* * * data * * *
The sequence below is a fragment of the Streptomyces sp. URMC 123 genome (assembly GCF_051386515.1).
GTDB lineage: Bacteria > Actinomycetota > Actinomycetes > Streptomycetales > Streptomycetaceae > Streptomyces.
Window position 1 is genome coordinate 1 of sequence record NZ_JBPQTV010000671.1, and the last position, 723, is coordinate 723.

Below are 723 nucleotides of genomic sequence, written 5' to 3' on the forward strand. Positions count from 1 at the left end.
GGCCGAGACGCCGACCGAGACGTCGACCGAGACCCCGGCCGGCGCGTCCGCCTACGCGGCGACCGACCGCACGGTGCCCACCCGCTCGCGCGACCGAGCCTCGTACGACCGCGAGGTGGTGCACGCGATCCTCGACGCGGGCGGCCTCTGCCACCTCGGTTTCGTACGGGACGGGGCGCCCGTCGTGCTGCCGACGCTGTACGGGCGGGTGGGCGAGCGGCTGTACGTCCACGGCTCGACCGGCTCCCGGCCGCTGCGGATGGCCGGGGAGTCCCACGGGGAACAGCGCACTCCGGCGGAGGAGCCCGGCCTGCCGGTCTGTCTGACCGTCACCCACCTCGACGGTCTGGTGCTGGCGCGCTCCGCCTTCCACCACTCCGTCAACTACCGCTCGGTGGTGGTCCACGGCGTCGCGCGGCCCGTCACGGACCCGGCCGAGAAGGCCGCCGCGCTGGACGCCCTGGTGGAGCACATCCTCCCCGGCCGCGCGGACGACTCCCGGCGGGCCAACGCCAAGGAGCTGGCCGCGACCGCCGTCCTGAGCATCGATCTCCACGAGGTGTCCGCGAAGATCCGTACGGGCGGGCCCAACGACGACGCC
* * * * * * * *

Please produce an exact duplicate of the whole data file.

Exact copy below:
The sequence below is a fragment of the Streptomyces sp. URMC 123 genome (assembly GCF_051386515.1).
GTDB lineage: Bacteria > Actinomycetota > Actinomycetes > Streptomycetales > Streptomycetaceae > Streptomyces.
Window position 1 is genome coordinate 1 of sequence record NZ_JBPQTV010000671.1, and the last position, 723, is coordinate 723.

Below are 723 nucleotides of genomic sequence, written 5' to 3' on the forward strand. Positions count from 1 at the left end.
GGCCGAGACGCCGACCGAGACGTCGACCGAGACCCCGGCCGGCGCGTCCGCCTACGCGGCGACCGACCGCACGGTGCCCACCCGCTCGCGCGACCGAGCCTCGTACGACCGCGAGGTGGTGCACGCGATCCTCGACGCGGGCGGCCTCTGCCACCTCGGTTTCGTACGGGACGGGGCGCCCGTCGTGCTGCCGACGCTGTACGGGCGGGTGGGCGAGCGGCTGTACGTCCACGGCTCGACCGGCTCCCGGCCGCTGCGGATGGCCGGGGAGTCCCACGGGGAACAGCGCACTCCGGCGGAGGAGCCCGGCCTGCCGGTCTGTCTGACCGTCACCCACCTCGACGGTCTGGTGCTGGCGCGCTCCGCCTTCCACCACTCCGTCAACTACCGCTCGGTGGTGGTCCACGGCGTCGCGCGGCCCGTCACGGACCCGGCCGAGAAGGCCGCCGCGCTGGACGCCCTGGTGGAGCACATCCTCCCCGGCCGCGCGGACGACTCCCGGCGGGCCAACGCCAAGGAGCTGGCCGCGACCGCCGTCCTGAGCATCGATCTCCACGAGGTGTCCGCGAAGATCCGTACGGGCGGGCCCAACGACGACGCC